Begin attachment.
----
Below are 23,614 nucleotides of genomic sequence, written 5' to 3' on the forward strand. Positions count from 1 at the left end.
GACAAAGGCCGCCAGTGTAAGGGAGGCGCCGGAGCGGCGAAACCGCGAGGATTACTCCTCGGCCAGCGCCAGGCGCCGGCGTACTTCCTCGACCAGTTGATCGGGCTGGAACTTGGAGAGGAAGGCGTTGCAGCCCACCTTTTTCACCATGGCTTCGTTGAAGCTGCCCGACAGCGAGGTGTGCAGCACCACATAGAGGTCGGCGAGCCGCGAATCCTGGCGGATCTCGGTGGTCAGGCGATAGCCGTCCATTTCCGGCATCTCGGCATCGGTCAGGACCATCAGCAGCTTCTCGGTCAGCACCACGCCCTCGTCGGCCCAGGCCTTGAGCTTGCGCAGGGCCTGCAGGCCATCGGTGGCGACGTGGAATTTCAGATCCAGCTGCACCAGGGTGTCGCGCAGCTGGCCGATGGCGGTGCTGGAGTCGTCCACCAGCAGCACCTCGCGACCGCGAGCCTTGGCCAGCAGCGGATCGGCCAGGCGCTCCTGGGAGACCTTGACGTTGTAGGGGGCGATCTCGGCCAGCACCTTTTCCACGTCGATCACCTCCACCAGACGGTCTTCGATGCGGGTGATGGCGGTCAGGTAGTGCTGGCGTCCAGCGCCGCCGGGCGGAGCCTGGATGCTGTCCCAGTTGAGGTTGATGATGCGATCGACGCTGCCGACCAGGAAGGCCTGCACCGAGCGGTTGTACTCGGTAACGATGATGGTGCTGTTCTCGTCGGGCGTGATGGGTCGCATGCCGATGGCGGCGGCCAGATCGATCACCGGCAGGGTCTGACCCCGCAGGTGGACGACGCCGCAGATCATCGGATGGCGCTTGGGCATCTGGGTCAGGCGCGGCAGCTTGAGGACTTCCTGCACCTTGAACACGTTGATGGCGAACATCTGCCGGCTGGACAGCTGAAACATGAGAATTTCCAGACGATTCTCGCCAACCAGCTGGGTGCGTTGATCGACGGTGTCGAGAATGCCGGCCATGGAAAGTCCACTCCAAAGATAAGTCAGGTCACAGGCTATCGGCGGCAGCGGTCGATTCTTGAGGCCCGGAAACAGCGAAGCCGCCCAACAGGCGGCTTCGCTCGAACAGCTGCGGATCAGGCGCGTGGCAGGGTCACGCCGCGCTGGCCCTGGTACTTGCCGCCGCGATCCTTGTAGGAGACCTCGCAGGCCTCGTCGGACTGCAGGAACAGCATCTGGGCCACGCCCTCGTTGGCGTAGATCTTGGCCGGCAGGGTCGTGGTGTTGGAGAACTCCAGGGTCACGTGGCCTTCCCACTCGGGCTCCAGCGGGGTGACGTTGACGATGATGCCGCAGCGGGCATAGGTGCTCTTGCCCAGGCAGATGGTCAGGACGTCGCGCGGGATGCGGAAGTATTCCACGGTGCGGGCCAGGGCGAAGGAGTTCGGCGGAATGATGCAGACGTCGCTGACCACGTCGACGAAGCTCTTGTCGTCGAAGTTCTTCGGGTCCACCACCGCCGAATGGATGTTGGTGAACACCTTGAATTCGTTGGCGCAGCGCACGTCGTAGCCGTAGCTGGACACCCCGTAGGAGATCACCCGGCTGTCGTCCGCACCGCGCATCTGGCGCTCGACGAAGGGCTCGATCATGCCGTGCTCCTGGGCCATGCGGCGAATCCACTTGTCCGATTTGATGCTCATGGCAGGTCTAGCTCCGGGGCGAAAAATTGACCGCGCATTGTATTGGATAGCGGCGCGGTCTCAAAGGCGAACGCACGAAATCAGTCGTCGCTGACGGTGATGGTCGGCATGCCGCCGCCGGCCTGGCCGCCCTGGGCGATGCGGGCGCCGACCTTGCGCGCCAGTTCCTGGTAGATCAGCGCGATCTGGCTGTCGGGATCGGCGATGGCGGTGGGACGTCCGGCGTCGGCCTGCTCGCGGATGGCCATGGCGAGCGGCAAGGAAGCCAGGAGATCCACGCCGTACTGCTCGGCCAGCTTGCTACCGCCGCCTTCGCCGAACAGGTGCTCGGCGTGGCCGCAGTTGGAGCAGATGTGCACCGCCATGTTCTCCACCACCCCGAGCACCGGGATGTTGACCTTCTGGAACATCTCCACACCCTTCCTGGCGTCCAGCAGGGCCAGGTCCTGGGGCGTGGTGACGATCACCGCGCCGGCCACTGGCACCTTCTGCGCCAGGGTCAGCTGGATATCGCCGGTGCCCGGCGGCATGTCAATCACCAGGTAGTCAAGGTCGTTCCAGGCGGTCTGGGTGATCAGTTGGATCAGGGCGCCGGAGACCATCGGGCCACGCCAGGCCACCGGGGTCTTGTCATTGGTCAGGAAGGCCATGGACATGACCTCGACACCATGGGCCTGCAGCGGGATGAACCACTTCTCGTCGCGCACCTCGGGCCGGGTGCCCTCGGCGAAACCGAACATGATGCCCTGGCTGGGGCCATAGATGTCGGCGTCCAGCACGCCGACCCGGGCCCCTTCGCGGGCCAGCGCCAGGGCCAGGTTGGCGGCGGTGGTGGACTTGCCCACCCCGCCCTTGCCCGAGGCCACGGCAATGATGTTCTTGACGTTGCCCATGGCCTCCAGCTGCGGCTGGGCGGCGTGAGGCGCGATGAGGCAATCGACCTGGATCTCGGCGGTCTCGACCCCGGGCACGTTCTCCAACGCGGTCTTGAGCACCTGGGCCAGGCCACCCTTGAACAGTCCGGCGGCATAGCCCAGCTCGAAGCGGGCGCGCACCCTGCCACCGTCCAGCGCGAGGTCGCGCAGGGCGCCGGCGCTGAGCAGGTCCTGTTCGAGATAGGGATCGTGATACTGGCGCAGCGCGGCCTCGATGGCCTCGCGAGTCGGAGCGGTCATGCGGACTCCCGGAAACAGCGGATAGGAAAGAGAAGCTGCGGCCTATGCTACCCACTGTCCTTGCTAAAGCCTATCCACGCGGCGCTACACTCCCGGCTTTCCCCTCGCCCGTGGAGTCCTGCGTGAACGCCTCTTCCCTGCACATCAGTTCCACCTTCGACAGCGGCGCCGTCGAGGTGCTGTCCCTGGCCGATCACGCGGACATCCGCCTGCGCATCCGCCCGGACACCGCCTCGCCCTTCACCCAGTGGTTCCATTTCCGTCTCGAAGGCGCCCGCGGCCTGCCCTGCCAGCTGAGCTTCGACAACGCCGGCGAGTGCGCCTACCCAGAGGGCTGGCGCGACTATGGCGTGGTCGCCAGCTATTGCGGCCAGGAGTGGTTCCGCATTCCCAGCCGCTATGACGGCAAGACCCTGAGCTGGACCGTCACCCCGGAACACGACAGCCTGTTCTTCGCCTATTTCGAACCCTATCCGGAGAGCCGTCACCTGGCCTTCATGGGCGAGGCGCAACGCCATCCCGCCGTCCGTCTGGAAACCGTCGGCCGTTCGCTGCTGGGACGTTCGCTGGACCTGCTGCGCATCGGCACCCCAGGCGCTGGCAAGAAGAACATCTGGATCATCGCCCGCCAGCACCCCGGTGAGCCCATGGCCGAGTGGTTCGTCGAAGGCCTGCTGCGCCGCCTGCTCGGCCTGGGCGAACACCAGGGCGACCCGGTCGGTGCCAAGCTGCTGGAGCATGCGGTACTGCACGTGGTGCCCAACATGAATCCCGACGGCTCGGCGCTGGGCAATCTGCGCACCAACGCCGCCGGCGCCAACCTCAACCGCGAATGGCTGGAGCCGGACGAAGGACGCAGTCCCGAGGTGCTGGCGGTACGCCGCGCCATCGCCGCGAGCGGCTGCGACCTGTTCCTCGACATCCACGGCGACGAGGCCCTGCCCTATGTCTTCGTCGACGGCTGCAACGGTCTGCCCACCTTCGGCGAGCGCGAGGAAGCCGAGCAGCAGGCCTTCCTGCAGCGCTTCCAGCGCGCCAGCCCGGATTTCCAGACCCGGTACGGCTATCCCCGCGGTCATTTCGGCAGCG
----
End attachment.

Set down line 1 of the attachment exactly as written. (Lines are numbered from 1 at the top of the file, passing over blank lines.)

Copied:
Below are 23,614 nucleotides of genomic sequence, written 5' to 3' on the forward strand. Positions count from 1 at the left end.